Finger exercises

January 8, 2008 at 02:03 AM · Hi everyone,

I've gleaned much useful info from this site so I thought it's about time I made a modest contribution. This is my first post so be kind!...

I travel quite a bit with work and can’t bring my fiddle along to practice in my hotel room (probably a good thing!), yet I still like to do exercises which will help improve my play without the benefit of having an actual violin in my hands, so I’ve collected together a number of finger exercises which I can do literally anywhere. Some are standards and some I’ve devised myself. I’ve found them of particular benefit in developing 4th finger strength and control. Hope they’re of some use to others. (The last one is semi-serious!).

1. “One Hand Clapping” :- This is an old standard which improves finger control and muscle strength. Bring the tip of each finger on the left hand in turn to the mound at the base of the thumb. I usually try a variety of different finger patterns and speeds.

2. “The Stretcher” :- A standard finger muscle work-out. Start with the left hand relaxed and the fingers bent into a loose “C” shape. Rapidly jerk the fingers back, taught, turning the “C” into more like a “P” shape, keeping the knuckles bent. Hold this position for about 10 secs, relax for a few seconds then repeat.

3. “Left Handed Pianist” :- Improves finger speed and co-ordination. On a table or other flat surface (I sometimes just use the top of my thigh) drum the fingers of your left hand in various patterns, both slowly and quickly. I usually omit the thumb, but I don’t think this is particularly important. I’ve got into the habit of doing this one anytime, anywhere, e.g. while watching a movie in time with the music; it can even help reduce monotony during boring meetings!

4. “Power Fingers” :- Improves finger muscle strength. Pinch the thumb and forefinger of your left hand together and squeeze them together for 10 secs then release. Move onto the next finger and repeat for each finger of the left hand. Your thumb is usually much stronger than any of your other fingers, especially your 3rd and 4th fingers, so you should be careful not to over-squeeze on these ones in-case you do yourself an injury! These exercises are the finger equivalent of the old anaerobic exercises used on biceps, gluts etc. and work on the principal that if repeated often enough will increase musculature and strength.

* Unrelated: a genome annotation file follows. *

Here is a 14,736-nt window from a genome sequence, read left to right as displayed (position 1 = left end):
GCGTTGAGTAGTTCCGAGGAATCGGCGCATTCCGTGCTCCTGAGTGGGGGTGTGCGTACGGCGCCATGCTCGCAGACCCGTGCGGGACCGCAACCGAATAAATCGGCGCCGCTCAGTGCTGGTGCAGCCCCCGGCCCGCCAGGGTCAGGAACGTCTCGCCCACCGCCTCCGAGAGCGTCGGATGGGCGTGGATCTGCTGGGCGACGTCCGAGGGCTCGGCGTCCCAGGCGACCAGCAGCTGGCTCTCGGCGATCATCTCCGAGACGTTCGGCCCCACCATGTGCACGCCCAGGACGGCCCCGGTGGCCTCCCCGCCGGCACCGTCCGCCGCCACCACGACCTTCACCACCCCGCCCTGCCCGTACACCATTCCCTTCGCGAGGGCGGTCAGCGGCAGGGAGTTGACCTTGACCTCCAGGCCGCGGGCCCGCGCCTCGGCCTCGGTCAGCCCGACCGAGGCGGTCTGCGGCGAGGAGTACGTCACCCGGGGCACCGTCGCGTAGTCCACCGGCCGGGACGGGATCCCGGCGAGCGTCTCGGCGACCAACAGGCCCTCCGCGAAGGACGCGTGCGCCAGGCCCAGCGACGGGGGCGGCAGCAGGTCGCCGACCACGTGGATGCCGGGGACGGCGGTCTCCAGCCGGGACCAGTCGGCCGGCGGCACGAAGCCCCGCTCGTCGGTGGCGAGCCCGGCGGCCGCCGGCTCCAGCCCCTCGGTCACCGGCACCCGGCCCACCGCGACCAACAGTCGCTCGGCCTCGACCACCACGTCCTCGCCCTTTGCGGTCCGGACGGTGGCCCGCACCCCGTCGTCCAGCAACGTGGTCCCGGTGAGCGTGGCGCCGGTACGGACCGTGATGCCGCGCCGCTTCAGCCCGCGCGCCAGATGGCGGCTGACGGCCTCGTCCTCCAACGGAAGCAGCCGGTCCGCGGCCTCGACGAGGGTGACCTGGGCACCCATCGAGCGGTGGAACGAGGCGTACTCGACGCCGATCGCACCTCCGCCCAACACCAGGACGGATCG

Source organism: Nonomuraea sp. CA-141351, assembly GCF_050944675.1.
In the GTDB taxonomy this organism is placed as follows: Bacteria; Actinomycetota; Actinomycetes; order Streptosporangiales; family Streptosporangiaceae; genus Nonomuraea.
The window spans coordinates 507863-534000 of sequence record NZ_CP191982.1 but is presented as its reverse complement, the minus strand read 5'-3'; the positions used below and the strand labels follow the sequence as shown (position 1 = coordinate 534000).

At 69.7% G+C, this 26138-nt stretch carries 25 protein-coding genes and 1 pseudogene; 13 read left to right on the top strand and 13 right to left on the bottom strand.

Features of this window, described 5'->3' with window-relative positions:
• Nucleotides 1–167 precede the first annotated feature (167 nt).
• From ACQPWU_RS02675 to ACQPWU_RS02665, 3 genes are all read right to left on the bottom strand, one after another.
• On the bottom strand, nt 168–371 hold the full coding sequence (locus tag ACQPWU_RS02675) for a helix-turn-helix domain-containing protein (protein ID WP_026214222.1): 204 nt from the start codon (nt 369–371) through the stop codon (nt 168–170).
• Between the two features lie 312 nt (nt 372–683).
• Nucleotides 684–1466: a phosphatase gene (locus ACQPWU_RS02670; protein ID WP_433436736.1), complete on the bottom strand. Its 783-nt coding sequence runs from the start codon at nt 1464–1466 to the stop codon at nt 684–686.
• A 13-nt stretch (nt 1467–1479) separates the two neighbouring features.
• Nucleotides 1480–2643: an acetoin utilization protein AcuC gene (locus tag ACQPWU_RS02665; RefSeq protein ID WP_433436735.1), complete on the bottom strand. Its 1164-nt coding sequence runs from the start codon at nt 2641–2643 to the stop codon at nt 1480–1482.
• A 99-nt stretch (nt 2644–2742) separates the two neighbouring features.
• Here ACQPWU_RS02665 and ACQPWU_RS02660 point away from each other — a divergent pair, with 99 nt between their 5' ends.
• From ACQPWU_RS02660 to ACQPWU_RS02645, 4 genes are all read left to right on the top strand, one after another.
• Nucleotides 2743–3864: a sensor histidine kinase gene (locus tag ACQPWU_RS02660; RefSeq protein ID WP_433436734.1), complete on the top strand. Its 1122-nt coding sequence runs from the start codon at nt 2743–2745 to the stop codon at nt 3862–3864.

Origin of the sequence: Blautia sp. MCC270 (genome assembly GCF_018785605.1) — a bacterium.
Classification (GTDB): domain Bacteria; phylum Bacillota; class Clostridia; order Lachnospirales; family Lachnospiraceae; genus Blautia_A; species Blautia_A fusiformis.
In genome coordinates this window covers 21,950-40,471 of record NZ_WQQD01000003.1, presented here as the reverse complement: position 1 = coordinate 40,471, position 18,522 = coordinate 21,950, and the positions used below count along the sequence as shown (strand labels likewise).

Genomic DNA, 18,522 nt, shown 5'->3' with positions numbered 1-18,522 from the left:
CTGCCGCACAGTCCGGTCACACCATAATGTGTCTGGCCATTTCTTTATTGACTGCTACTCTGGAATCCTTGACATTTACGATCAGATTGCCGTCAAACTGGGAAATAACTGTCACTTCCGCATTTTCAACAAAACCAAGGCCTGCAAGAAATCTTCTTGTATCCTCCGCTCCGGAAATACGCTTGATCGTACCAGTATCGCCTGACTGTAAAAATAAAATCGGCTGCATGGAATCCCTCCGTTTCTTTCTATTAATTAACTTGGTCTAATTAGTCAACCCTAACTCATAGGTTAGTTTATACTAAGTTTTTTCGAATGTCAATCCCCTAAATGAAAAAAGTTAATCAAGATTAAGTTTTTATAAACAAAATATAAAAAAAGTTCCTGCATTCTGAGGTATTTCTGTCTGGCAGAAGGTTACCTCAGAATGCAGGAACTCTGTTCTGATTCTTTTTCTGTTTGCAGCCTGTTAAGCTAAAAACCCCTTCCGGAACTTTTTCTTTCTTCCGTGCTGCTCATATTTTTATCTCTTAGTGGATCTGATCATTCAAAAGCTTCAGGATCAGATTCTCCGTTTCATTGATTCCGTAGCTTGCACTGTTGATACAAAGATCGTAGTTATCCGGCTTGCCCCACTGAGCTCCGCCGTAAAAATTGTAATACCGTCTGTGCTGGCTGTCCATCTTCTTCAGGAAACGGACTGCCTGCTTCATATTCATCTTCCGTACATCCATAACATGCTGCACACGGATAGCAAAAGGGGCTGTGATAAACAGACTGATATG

5. “The Drummer” :- Improves left/right hand co-ordination helping to reduce early or late bowing. Use the fore-fingers of both hands to drum alternately on a flat surface. I try do this as fast as I can. You are trying to keep the drum beat as fast and regular as possible, like a drum roll. This exercise can be extended to include different fingers and even finger patterns on the left hand (like the “Left Handed Pianist” with a right forefinger beat in between).

6. “The Snooker Player” :- Just play snooker (or pool). The cue arm is your bow arm. When addressing the shot move the cue in a slow, smooth back and forth movement and try NOT to drum the fingers of your other hand!. Best done in good company and a nice cold glass of lager.

I’m sure people have many other interesting ways of practising without an instrument…

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